The Tolerance and Academic Freedom Charade

There was a near perfect illustration of the need for a professor to watch her back at DePauw University in Greencastle, Indiana. There, Professor Janis Price, an education instructor for fifteen years, committed the grievous sin of subjecting her students to a "hostile environment." What did that hostile environment consist of? She placed issues of Dr. James Dobson's magazine Teachers in Focus on a table in the back of her classroom. She advised students that the publication contained articles written from a Christian viewpoint, which they could peruse if they chose to, but they would not be required to, nor would any assignments be made concerning them.

An article in one of the magazines addressing how teachers should approach the issue of homosexuality in public schools offended a student, who complained to the administration. Vice president of Academic Affairs Neal Abraham sent Professor Price a letter of reprimand, accusing her of providing students with "intolerant" material, which "served to create a hostile environment" in violation of school policy. Abraham went so far as to characterize Price's actions as "reprehensible." He then backed up his words with action, cutting her salary by twenty-five percent and suspending her from teaching responsibilities. Abraham's explanation? The university "cannot tolerate the intolerable."

One of Price's friends and fellow professors, Dr. Mary English, summed up the university's tyrannical conduct when she said that tolerance there is not a two-way street. "We have to be tolerant and politically correct in all other areas except Christianity. So it's okay to be intolerant of Christians as long as Christians are tolerant of everybody else." What's more, said English, is that DePauw is a Methodist school. That should surprise no one. Political correctness has invaded America's religious institutions as surely as it has all others.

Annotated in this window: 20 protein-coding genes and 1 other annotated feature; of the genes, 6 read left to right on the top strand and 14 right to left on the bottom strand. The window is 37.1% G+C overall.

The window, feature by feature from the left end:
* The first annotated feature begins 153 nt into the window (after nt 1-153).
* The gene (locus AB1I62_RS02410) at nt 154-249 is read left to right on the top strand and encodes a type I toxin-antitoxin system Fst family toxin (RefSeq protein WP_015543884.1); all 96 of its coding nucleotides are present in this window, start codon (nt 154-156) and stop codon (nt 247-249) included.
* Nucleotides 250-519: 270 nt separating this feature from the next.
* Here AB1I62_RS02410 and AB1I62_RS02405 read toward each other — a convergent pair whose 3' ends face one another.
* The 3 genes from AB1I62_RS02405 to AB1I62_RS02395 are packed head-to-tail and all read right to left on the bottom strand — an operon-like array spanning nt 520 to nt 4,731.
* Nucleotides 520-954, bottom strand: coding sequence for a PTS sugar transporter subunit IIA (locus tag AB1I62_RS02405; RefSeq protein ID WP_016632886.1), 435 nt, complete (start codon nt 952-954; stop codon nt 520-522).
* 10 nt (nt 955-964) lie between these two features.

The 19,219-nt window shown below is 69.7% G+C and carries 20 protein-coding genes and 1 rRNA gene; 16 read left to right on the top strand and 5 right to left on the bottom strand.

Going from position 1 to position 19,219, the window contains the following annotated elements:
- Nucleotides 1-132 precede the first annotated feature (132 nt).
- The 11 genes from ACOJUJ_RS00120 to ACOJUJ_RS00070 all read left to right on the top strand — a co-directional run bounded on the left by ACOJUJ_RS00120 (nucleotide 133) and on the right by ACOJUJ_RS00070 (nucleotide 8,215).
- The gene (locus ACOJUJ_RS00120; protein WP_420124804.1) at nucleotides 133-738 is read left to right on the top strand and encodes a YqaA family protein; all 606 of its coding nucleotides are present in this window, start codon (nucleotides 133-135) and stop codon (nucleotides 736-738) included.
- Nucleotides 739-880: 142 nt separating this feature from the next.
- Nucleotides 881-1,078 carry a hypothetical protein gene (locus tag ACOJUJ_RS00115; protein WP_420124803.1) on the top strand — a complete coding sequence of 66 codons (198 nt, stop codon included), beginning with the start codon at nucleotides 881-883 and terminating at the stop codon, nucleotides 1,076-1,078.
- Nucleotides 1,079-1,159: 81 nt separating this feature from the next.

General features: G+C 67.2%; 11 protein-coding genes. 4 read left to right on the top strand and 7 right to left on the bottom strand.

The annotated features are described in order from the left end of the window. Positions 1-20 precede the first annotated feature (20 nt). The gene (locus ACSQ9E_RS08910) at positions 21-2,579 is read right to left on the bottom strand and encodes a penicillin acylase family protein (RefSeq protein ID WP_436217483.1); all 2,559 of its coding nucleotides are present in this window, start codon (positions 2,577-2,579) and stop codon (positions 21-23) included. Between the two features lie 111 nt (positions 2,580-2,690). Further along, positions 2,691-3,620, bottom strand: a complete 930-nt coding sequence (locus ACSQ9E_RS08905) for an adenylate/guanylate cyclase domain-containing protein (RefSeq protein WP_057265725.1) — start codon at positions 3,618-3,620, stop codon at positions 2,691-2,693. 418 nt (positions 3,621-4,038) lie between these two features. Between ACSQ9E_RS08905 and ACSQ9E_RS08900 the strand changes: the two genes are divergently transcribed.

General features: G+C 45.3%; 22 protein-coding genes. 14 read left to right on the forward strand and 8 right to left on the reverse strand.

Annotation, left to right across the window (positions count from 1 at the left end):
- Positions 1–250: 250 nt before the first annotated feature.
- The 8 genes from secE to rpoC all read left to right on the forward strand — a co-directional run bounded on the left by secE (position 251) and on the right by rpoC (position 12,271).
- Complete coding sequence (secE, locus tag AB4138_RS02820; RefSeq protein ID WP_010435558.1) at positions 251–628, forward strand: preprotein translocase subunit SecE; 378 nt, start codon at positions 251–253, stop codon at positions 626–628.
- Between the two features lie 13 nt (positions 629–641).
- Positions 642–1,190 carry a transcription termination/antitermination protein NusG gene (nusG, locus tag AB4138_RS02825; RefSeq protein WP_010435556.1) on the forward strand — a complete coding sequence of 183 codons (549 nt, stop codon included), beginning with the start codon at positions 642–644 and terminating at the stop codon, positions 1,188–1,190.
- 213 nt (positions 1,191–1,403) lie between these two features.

Secular universities are similarly notorious for displaying tolerance to all ideas except those based in Christianity or Western civilization, as shown by the experience of Professor Dilawar Edwards at the California University of Pennsylvania. For his class "Introduction to Educational Media," Edwards chose instructional materials that at least one student found offensive. Among the objectionable items were books arguing that America's education establishment subjects conservatives and Christians to censorship and intimidation. Included among the books were Cal Thomas's Book Burning, John W. Whitehead's The Freedom of Religious Expression in Public Universities and High Schools, articles from the Houston Chronicle and the Wall Street Journal, and various articles by Phyllis Schlafly.

As if to prove the very thesis of these materials, the administration forced the professor to discontinue using these books and other publications. In his objection to the materials, the disgruntled student charged that Edwards was using his course to advance religious ideas. Note the sophistry here: The books and materials did not seek to advance Christian ideas, or those of any other religion, but rather the principles of academic and intellectual freedom. The theme was freedom from censorship, not proselytizing the Gospel, as anyone with a high school education-or, one would think, in an administrative position on campus-could have seen.

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